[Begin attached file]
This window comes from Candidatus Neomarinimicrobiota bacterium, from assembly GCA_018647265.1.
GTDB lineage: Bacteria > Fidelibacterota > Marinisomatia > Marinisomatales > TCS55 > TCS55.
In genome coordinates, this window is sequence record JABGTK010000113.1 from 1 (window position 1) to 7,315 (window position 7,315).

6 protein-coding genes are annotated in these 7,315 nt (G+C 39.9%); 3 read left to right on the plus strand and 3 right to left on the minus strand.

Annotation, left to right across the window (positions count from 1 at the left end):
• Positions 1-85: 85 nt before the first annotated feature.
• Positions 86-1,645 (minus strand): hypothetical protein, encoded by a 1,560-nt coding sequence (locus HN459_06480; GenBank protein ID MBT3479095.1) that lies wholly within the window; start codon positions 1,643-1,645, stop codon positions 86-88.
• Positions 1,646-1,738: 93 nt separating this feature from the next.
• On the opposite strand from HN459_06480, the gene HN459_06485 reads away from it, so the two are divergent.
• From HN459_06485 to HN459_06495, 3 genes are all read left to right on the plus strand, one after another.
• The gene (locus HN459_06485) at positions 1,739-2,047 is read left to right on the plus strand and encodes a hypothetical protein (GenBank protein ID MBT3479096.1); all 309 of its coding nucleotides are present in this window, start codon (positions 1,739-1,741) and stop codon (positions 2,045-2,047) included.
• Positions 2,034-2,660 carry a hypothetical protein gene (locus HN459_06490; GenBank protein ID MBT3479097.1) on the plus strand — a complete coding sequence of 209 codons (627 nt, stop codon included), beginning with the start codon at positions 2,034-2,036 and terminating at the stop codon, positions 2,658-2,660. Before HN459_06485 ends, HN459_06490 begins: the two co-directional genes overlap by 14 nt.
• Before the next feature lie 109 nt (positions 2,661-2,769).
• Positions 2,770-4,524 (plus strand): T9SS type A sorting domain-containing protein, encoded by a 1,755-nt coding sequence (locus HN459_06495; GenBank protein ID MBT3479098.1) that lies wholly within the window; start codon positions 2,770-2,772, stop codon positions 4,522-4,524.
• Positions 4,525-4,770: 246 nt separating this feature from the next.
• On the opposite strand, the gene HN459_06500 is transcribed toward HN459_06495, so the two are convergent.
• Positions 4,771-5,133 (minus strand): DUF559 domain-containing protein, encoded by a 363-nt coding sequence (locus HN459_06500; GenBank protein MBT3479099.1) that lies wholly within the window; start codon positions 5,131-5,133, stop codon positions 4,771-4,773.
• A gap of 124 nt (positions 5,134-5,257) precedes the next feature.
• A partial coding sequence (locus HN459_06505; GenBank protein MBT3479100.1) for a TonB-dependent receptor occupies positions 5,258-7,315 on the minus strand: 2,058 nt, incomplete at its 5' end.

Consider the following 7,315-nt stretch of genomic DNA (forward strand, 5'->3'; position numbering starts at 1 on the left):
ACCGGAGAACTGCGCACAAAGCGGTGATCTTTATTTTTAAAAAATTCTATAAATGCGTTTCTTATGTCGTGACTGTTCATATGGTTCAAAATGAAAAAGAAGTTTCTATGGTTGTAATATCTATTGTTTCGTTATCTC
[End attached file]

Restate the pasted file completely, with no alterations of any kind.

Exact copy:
This window comes from Candidatus Neomarinimicrobiota bacterium, from assembly GCA_018647265.1.
GTDB lineage: Bacteria > Fidelibacterota > Marinisomatia > Marinisomatales > TCS55 > TCS55.
In genome coordinates, this window is sequence record JABGTK010000113.1 from 1 (window position 1) to 7,315 (window position 7,315).

6 protein-coding genes are annotated in these 7,315 nt (G+C 39.9%); 3 read left to right on the plus strand and 3 right to left on the minus strand.

Annotation, left to right across the window (positions count from 1 at the left end):
• Positions 1-85: 85 nt before the first annotated feature.
• Positions 86-1,645 (minus strand): hypothetical protein, encoded by a 1,560-nt coding sequence (locus HN459_06480; GenBank protein ID MBT3479095.1) that lies wholly within the window; start codon positions 1,643-1,645, stop codon positions 86-88.
• Positions 1,646-1,738: 93 nt separating this feature from the next.
• On the opposite strand from HN459_06480, the gene HN459_06485 reads away from it, so the two are divergent.
• From HN459_06485 to HN459_06495, 3 genes are all read left to right on the plus strand, one after another.
• The gene (locus HN459_06485) at positions 1,739-2,047 is read left to right on the plus strand and encodes a hypothetical protein (GenBank protein ID MBT3479096.1); all 309 of its coding nucleotides are present in this window, start codon (positions 1,739-1,741) and stop codon (positions 2,045-2,047) included.
• Positions 2,034-2,660 carry a hypothetical protein gene (locus HN459_06490; GenBank protein ID MBT3479097.1) on the plus strand — a complete coding sequence of 209 codons (627 nt, stop codon included), beginning with the start codon at positions 2,034-2,036 and terminating at the stop codon, positions 2,658-2,660. Before HN459_06485 ends, HN459_06490 begins: the two co-directional genes overlap by 14 nt.
• Before the next feature lie 109 nt (positions 2,661-2,769).
• Positions 2,770-4,524 (plus strand): T9SS type A sorting domain-containing protein, encoded by a 1,755-nt coding sequence (locus HN459_06495; GenBank protein ID MBT3479098.1) that lies wholly within the window; start codon positions 2,770-2,772, stop codon positions 4,522-4,524.
• Positions 4,525-4,770: 246 nt separating this feature from the next.
• On the opposite strand, the gene HN459_06500 is transcribed toward HN459_06495, so the two are convergent.
• Positions 4,771-5,133 (minus strand): DUF559 domain-containing protein, encoded by a 363-nt coding sequence (locus HN459_06500; GenBank protein MBT3479099.1) that lies wholly within the window; start codon positions 5,131-5,133, stop codon positions 4,771-4,773.
• A gap of 124 nt (positions 5,134-5,257) precedes the next feature.
• A partial coding sequence (locus HN459_06505; GenBank protein MBT3479100.1) for a TonB-dependent receptor occupies positions 5,258-7,315 on the minus strand: 2,058 nt, incomplete at its 5' end.

Consider the following 7,315-nt stretch of genomic DNA (forward strand, 5'->3'; position numbering starts at 1 on the left):
ACCGGAGAACTGCGCACAAAGCGGTGATCTTTATTTTTAAAAAATTCTATAAATGCGTTTCTTATGTCGTGACTGTTCATATGGTTCAAAATGAAAAAGAAGTTTCTATGGTTGTAATATCTATTGTTTCGTTATCTC